January 1, 1970
    I'm not positive I know what the hell is going on, but I'm here for it. Volume 2, please!
  • AndrĂ© Habet
    January 1, 1970
    ooooph. Usually find something to dig about Fraction's work, but this was needlessly obtuse while simultaneously really shallow. Feels like a remix of Matt Kindt and Ed Brubaker's 'Criminal' series. The art is not of my preferred liking. Its cartoonish styling also detracted for me from the noir tone that it seems to be going for. I flew threw this in less than an hour which is why I didn't abandon it. Do something else with your hour. Have greater wisdom than me, and come back for the next ooooph. Usually find something to dig about Fraction's work, but this was needlessly obtuse while simultaneously really shallow. Feels like a remix of Matt Kindt and Ed Brubaker's 'Criminal' series. The art is not of my preferred liking. Its cartoonish styling also detracted for me from the noir tone that it seems to be going for. I flew threw this in less than an hour which is why I didn't abandon it. Do something else with your hour. Have greater wisdom than me, and come back for the next solid Fraction book.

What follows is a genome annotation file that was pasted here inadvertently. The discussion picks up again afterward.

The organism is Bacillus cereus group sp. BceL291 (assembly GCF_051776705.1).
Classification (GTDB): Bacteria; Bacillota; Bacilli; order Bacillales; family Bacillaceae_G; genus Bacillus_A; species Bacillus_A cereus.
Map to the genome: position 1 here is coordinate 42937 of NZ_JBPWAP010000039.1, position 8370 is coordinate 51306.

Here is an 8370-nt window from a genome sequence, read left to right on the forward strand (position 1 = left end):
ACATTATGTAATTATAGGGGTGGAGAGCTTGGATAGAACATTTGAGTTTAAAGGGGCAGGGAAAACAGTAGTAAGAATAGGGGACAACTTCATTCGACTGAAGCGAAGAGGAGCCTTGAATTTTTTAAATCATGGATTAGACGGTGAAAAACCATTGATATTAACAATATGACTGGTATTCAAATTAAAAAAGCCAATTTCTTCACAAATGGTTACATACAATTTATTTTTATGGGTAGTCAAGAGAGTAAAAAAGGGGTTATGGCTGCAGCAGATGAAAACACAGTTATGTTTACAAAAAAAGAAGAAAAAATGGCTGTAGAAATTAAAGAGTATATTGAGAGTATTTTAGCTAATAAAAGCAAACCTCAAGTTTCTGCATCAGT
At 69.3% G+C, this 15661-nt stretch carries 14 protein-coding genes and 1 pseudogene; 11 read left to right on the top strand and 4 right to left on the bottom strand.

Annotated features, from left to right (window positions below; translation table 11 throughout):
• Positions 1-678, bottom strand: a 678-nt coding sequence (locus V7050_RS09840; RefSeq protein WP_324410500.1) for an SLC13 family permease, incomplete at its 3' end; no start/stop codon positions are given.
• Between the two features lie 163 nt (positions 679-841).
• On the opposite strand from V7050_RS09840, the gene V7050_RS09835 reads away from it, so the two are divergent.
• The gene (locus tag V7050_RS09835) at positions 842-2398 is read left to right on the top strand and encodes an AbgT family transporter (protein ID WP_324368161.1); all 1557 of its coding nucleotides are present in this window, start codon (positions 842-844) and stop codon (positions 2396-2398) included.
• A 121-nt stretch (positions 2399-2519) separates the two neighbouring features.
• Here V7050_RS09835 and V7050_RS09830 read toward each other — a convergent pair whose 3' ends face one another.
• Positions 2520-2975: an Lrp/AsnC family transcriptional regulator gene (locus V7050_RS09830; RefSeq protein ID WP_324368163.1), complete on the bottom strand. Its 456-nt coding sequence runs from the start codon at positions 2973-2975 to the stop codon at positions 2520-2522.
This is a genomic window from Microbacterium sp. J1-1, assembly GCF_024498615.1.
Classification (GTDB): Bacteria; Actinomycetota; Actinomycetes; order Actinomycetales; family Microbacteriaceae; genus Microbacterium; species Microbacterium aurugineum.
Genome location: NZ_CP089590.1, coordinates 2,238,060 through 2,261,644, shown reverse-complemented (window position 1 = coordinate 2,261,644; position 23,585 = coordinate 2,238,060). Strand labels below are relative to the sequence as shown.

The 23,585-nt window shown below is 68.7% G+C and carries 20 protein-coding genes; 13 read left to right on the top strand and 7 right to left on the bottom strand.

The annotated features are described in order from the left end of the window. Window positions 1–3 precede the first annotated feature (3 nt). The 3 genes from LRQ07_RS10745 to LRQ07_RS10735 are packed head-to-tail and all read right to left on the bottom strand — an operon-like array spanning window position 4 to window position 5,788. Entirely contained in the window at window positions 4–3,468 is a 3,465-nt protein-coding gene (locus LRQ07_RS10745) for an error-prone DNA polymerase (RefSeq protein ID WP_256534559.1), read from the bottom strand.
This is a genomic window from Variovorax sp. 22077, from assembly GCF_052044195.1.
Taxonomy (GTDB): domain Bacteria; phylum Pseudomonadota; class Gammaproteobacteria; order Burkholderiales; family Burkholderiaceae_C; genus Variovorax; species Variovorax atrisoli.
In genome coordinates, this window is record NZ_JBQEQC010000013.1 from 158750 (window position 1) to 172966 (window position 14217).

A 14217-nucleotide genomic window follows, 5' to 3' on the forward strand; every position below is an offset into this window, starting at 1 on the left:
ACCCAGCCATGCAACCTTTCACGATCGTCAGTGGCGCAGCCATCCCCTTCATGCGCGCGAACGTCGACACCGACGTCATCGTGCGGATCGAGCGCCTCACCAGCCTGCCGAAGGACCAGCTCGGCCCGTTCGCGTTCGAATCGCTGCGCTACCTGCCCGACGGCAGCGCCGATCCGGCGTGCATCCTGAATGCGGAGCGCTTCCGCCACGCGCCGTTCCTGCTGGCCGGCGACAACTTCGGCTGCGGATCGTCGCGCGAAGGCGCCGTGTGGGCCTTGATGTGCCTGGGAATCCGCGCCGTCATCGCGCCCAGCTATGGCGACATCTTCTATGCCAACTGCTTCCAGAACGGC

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  • Brenna Sydel
    January 1, 1970
    This is shaping up to be a really interesting and neat and weird and complicated book. First volume - of course - leaves me with lots of questions and curiosities. I look forward to seeing what else this story holds and what the answers will be! Fraction keeps up the good work we expect of him. Kudos.